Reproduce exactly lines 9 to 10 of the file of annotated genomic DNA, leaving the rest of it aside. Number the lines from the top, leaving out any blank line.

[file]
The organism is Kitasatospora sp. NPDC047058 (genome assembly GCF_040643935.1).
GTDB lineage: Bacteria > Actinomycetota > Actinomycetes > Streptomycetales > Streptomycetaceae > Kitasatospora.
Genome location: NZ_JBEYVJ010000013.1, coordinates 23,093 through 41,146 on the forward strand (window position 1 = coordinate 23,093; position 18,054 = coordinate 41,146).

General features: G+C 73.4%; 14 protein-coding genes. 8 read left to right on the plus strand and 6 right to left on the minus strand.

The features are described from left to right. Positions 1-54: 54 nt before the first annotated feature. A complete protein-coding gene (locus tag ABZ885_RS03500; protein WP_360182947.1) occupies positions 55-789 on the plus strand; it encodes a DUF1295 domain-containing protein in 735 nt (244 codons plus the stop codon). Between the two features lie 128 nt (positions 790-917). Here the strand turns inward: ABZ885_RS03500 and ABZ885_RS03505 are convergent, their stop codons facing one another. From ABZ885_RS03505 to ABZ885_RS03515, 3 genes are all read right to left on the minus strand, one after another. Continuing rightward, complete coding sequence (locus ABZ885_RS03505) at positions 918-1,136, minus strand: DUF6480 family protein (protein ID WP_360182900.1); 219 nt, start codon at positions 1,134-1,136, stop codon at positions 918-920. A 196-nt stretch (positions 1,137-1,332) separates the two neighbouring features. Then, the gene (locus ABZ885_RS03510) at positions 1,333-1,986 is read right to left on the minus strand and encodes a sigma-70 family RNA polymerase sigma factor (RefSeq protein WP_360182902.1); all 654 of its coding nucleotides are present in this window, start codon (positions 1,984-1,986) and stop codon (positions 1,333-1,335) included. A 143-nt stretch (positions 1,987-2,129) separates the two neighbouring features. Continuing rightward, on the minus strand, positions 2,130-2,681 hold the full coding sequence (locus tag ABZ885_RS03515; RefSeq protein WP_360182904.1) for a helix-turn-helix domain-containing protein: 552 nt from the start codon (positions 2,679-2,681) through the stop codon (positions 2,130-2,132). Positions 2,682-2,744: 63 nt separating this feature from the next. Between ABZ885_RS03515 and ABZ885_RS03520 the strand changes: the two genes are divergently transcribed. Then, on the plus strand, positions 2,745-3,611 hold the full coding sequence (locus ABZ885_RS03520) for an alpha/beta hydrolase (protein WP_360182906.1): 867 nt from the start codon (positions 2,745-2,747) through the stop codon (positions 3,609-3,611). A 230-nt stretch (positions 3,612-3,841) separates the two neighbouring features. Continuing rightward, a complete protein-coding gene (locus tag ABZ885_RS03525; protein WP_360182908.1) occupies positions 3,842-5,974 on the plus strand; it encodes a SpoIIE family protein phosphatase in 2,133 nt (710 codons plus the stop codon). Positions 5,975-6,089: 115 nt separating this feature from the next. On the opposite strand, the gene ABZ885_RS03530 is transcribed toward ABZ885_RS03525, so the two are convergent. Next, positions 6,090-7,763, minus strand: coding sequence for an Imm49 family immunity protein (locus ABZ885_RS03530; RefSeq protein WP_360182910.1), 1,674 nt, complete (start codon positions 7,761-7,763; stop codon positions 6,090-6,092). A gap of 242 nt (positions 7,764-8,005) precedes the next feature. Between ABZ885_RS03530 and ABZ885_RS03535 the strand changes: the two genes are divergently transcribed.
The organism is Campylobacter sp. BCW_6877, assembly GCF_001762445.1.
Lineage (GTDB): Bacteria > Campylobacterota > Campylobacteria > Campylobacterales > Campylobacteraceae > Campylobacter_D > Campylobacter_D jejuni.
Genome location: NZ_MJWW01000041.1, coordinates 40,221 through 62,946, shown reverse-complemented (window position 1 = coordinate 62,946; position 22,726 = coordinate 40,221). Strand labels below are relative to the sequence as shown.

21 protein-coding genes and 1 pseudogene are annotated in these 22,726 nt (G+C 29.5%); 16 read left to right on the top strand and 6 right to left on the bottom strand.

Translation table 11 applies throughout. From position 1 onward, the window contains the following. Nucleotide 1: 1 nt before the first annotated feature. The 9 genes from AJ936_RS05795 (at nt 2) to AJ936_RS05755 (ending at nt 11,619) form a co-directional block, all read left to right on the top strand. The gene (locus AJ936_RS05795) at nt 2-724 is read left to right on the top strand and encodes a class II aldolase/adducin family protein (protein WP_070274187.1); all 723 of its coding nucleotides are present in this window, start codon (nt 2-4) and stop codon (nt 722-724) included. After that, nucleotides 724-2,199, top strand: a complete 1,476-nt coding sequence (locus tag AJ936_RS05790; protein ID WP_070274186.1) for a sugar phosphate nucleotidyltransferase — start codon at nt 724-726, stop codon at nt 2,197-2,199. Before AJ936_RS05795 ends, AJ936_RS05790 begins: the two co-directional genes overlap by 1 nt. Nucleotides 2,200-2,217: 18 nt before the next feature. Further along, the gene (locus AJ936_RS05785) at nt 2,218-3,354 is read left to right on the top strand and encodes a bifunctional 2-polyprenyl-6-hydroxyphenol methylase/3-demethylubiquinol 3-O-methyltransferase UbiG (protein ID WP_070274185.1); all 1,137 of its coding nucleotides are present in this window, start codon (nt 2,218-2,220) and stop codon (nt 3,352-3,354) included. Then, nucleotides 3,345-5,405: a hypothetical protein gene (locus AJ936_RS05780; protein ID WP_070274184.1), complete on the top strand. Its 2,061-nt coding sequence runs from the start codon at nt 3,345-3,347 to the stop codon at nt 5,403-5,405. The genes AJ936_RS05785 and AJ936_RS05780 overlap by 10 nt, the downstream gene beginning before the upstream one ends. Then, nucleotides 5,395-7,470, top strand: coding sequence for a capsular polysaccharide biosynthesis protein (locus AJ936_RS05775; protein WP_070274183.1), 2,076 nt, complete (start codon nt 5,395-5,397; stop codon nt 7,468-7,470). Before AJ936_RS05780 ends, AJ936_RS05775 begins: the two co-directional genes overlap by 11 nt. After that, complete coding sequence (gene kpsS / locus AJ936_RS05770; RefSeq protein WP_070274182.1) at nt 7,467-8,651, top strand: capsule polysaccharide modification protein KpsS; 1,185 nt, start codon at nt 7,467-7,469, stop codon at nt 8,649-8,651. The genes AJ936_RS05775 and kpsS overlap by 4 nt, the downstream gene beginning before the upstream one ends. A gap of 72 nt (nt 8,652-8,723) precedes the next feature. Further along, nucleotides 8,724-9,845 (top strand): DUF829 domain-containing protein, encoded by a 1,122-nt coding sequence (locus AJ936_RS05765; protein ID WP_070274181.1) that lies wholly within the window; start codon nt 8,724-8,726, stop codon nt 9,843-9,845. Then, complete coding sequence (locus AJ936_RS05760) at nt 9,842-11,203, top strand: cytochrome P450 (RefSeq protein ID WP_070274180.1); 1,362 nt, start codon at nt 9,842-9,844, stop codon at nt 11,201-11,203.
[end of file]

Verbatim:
21 protein-coding genes and 1 pseudogene are annotated in these 22,726 nt (G+C 29.5%); 16 read left to right on the top strand and 6 right to left on the bottom strand.

Translation table 11 applies throughout. From position 1 onward, the window contains the following. Nucleotide 1: 1 nt before the first annotated feature. The 9 genes from AJ936_RS05795 (at nt 2) to AJ936_RS05755 (ending at nt 11,619) form a co-directional block, all read left to right on the top strand. The gene (locus AJ936_RS05795) at nt 2-724 is read left to right on the top strand and encodes a class II aldolase/adducin family protein (protein WP_070274187.1); all 723 of its coding nucleotides are present in this window, start codon (nt 2-4) and stop codon (nt 722-724) included. After that, nucleotides 724-2,199, top strand: a complete 1,476-nt coding sequence (locus tag AJ936_RS05790; protein ID WP_070274186.1) for a sugar phosphate nucleotidyltransferase — start codon at nt 724-726, stop codon at nt 2,197-2,199. Before AJ936_RS05795 ends, AJ936_RS05790 begins: the two co-directional genes overlap by 1 nt. Nucleotides 2,200-2,217: 18 nt before the next feature. Further along, the gene (locus AJ936_RS05785) at nt 2,218-3,354 is read left to right on the top strand and encodes a bifunctional 2-polyprenyl-6-hydroxyphenol methylase/3-demethylubiquinol 3-O-methyltransferase UbiG (protein ID WP_070274185.1); all 1,137 of its coding nucleotides are present in this window, start codon (nt 2,218-2,220) and stop codon (nt 3,352-3,354) included. Then, nucleotides 3,345-5,405: a hypothetical protein gene (locus AJ936_RS05780; protein ID WP_070274184.1), complete on the top strand. Its 2,061-nt coding sequence runs from the start codon at nt 3,345-3,347 to the stop codon at nt 5,403-5,405. The genes AJ936_RS05785 and AJ936_RS05780 overlap by 10 nt, the downstream gene beginning before the upstream one ends. Then, nucleotides 5,395-7,470, top strand: coding sequence for a capsular polysaccharide biosynthesis protein (locus AJ936_RS05775; protein WP_070274183.1), 2,076 nt, complete (start codon nt 5,395-5,397; stop codon nt 7,468-7,470). Before AJ936_RS05780 ends, AJ936_RS05775 begins: the two co-directional genes overlap by 11 nt. After that, complete coding sequence (gene kpsS / locus AJ936_RS05770; RefSeq protein WP_070274182.1) at nt 7,467-8,651, top strand: capsule polysaccharide modification protein KpsS; 1,185 nt, start codon at nt 7,467-7,469, stop codon at nt 8,649-8,651. The genes AJ936_RS05775 and kpsS overlap by 4 nt, the downstream gene beginning before the upstream one ends. A gap of 72 nt (nt 8,652-8,723) precedes the next feature. Further along, nucleotides 8,724-9,845 (top strand): DUF829 domain-containing protein, encoded by a 1,122-nt coding sequence (locus AJ936_RS05765; protein ID WP_070274181.1) that lies wholly within the window; start codon nt 8,724-8,726, stop codon nt 9,843-9,845. Then, complete coding sequence (locus AJ936_RS05760) at nt 9,842-11,203, top strand: cytochrome P450 (RefSeq protein ID WP_070274180.1); 1,362 nt, start codon at nt 9,842-9,844, stop codon at nt 11,201-11,203.